This isn’t a deal-breaker, since F1 is ultimately about the action on the track rather than the thematic bells and whistles that surround it. But it is a missed opportunity to let players slip deeper inside the role of an F1 driver, to hear their name over the radio, and all the more maddening an omission considering that all these features were in the original 2010 game.
Out of the past
As usual, the current-season races and cars are well-realized, though the AI continues to be infuriating in traffic. I can’t count how many times I’ve gotten side-swiped or run off the road by an AI driver who blithely moves back onto the racing line after we’ve gone side-by-side through a corner. While a lot of racing greats have been known to bully their adversaries around the track, F1 2013 drivers just seem too aggressive about risking collisions. With these guys around, I was basically unable to play with full rules enforcement in place, lest I get a time penalty for causing a collision when a Lotus basically impales itself on my nose.
The more interesting feature is the historical racing, and it’s just about as good as it seemed when I previewed it last month. But the problem is, it’s very clearly a work-in-progress feature. The classic scenarios are too few and too unvaried to deliver on the potential of the vintage cars, perhaps because there are not enough contemporaries in the selection that Codemasters can currently offer. The grab bag of cars from across the 1980s are interesting to drive in isolation (each one is worth a few hours of time trials) but don’t make for particularly great Grand Prix races.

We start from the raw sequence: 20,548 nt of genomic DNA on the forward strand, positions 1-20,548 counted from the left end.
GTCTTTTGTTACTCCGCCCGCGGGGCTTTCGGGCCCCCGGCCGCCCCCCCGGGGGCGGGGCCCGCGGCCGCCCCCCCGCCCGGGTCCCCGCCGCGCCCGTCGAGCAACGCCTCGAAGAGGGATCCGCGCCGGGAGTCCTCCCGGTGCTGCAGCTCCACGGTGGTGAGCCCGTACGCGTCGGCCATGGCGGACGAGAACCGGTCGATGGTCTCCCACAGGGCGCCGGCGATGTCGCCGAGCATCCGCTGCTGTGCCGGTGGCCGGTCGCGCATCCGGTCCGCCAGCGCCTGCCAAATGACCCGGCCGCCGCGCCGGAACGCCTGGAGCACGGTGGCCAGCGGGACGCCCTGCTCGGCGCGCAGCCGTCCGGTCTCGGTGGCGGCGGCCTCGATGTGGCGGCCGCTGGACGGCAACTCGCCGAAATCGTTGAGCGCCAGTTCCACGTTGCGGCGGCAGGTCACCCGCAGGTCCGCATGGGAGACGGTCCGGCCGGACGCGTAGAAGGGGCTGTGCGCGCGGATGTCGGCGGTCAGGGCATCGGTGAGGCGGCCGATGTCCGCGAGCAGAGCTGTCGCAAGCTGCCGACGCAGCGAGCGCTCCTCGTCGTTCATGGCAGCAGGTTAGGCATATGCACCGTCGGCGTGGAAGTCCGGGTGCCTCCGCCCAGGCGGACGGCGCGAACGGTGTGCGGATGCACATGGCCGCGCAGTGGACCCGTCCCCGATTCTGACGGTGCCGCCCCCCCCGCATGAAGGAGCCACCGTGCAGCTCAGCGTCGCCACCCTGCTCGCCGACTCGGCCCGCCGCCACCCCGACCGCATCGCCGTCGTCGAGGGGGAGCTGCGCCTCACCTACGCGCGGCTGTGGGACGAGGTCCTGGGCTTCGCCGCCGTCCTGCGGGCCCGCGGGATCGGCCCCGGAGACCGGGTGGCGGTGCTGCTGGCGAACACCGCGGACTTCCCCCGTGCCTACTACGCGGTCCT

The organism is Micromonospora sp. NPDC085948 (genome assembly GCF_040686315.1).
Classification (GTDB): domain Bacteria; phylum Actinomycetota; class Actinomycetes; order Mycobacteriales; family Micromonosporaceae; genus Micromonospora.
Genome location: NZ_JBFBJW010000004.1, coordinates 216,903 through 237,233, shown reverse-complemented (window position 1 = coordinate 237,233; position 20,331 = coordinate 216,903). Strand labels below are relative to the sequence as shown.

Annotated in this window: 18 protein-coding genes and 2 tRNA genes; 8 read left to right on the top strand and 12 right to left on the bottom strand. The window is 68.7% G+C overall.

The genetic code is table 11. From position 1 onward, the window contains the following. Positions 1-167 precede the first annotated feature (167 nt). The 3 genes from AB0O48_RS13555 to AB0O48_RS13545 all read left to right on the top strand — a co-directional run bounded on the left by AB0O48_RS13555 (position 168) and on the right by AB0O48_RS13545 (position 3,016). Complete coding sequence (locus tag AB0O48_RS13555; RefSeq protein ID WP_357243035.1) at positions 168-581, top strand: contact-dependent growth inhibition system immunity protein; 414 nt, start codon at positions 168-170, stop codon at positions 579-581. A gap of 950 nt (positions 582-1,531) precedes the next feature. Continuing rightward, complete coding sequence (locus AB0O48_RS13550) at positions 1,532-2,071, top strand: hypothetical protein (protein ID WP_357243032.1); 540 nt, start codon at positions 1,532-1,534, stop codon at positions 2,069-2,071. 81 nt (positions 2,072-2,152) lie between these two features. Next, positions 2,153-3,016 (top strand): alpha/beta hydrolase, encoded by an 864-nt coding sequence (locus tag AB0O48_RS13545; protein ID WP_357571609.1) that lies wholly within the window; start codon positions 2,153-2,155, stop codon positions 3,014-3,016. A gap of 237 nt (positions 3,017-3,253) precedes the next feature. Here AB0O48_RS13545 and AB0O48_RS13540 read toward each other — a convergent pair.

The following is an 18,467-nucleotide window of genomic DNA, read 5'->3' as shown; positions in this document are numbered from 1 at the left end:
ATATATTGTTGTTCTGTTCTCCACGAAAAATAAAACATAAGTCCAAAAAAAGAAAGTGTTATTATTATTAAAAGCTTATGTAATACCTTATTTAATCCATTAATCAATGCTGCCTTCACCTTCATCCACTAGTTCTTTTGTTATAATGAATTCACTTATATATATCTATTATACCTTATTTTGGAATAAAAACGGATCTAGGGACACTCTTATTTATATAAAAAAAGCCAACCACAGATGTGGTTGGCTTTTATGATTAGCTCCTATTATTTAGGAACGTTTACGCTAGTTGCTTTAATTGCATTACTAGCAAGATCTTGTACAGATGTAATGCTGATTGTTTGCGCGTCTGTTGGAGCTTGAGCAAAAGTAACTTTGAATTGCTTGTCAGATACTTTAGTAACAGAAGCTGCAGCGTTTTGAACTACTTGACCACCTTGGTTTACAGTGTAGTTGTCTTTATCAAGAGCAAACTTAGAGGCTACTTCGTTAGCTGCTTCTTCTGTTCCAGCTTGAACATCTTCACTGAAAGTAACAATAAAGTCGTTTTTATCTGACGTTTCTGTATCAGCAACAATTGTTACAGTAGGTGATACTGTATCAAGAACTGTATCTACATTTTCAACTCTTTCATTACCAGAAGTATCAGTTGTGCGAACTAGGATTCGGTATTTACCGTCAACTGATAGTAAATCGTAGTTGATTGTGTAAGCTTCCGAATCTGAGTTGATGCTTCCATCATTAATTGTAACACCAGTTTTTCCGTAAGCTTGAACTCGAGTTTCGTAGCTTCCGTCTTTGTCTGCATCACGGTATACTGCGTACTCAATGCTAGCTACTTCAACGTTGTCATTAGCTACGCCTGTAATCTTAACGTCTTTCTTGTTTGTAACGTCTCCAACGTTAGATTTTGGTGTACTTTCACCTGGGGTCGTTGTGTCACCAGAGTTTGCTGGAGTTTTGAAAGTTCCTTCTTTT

Ironically, they do make perfect multiplayer cars among players of different skill levels. Putting the best driver in a 1980 Williams against a Ferrari from several years later is a great way to even the odds. Multiplayer itself is great fun and features easy matchmaking, although I ran into some significant warping when there was a bit of latency between me and another player. Most of the time, however, I was able to race wheel-to-wheel with other drivers without any trouble.
But as a PC game…
Still, I find myself wishing F1 2013 were not quite so in-your-face about its console ambitions. In a game with tons of car settings to tweak, and a whole lot of menus to navigate, why in the hell can’t I use a mouse? Why do I have to be sitting there poking at my steering wheel to go through certain menus where even arrow keys and and the Escape and Enter keys won’t suffice? I can put up with it, but it’s patently ridiculous.
It’s also clear that this is a series that is now being well-and-truly hobbled by current console limitations. The cars look tremendous, but not much else does. Comparing F1 2013 with a game like Project CARS highlights the night-and-day difference between a truly modern PC racer and something running on outmoded technology. Hopefully, with the launch of a new generation of consoles, this series can get a graphical overhaul… and maybe locate someone who remembers how to code for mouse support.
For owners of last year’s model, this latest F1 game is hard to recommend, as interesting as the historical cars are. If you’re an annual F1 racer, the chances are a lot of the subtle improvements Codemasters have made here will be lost on you. You likely don’t need driver aids, though better AI difficulty options are helpful as well.
But if you’ve been away from the F1 series for a year or longer, or just want the definitive F1 game from this hardware generation, F1 2013 is an easy pick. It is the best this series has ever been in all the ways that count, and historical cars and tracks are a wonderful bonus. And, let’s face it, F1 2013 is probably the only really exciting F1 action any of us are getting in this Fourth Year of Red Bull.